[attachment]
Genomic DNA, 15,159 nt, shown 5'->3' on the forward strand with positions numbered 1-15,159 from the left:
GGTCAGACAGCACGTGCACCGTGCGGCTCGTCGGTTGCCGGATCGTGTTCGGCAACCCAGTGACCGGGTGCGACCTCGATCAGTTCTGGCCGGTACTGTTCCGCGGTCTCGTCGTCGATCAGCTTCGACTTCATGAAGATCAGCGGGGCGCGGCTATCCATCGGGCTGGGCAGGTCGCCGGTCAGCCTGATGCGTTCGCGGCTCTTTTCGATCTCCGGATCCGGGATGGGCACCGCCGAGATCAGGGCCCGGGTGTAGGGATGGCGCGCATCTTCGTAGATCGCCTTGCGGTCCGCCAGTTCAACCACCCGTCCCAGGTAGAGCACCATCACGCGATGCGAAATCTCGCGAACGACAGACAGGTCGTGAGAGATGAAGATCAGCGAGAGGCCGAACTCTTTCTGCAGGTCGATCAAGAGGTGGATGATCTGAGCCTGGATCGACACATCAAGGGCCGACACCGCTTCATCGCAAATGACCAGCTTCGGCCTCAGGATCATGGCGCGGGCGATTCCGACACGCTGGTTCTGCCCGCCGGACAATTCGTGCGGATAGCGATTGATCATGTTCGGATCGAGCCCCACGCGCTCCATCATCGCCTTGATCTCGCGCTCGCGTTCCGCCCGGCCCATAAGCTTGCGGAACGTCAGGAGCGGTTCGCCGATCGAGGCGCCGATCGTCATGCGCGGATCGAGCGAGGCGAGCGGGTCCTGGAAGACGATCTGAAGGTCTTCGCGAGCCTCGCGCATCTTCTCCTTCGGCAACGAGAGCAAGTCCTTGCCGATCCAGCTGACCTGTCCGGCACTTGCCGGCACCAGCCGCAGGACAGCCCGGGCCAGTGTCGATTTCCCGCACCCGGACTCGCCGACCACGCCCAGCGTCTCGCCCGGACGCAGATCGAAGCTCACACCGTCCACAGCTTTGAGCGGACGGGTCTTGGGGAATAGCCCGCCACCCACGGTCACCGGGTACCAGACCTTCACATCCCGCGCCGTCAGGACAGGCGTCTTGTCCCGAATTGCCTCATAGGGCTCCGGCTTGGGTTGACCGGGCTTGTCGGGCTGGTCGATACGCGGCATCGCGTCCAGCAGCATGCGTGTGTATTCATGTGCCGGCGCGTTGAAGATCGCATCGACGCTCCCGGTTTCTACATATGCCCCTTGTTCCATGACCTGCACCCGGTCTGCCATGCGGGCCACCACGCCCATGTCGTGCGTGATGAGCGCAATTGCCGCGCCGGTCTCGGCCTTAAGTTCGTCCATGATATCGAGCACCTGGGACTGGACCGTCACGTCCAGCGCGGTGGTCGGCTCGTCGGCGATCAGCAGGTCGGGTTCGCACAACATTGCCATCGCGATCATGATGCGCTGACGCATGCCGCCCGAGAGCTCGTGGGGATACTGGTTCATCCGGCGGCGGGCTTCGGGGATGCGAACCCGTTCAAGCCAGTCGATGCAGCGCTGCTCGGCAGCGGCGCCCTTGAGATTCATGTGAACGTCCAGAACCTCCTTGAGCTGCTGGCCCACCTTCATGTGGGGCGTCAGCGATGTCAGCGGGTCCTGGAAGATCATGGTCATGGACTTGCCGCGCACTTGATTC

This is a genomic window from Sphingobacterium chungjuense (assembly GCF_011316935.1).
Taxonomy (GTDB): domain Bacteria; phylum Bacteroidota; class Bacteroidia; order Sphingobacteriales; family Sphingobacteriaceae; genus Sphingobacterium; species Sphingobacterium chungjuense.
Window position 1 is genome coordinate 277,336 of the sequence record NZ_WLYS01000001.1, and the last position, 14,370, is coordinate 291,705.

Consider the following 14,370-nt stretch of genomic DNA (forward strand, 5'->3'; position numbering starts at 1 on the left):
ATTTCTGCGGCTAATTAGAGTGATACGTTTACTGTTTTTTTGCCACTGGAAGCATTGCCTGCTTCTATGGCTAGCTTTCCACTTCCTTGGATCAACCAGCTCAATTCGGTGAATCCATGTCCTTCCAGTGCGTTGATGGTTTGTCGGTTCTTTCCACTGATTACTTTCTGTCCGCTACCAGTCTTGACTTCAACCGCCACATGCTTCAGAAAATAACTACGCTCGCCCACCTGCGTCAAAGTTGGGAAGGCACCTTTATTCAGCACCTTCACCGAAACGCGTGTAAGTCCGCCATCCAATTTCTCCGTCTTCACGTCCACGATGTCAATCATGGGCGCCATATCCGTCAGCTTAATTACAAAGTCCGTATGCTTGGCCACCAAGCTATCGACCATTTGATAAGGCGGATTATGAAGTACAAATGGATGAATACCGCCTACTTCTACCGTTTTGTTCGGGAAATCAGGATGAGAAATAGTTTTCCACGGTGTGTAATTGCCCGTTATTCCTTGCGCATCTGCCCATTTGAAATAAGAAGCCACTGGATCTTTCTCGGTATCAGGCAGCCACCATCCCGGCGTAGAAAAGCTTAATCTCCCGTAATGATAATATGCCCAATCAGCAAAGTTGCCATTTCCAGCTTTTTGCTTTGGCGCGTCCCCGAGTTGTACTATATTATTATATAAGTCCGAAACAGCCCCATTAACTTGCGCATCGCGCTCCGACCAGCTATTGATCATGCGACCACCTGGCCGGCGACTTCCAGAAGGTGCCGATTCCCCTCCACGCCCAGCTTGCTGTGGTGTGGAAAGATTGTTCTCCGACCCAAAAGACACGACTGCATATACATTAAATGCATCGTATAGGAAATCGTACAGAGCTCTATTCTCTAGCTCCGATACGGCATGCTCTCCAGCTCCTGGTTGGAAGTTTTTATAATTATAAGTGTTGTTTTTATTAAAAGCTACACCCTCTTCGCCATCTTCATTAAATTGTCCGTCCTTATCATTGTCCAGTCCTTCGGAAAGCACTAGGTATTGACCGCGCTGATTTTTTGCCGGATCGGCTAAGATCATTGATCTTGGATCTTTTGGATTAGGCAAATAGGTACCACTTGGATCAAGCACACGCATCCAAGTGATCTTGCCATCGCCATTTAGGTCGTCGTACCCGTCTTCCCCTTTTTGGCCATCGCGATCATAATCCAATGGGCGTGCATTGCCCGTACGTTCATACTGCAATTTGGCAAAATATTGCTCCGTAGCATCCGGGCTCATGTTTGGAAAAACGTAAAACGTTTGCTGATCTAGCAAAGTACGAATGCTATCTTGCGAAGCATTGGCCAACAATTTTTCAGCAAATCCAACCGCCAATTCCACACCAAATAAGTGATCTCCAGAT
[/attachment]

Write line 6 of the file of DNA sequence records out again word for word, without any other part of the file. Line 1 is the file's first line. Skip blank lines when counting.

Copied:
Consider the following 14,370-nt stretch of genomic DNA (forward strand, 5'->3'; position numbering starts at 1 on the left):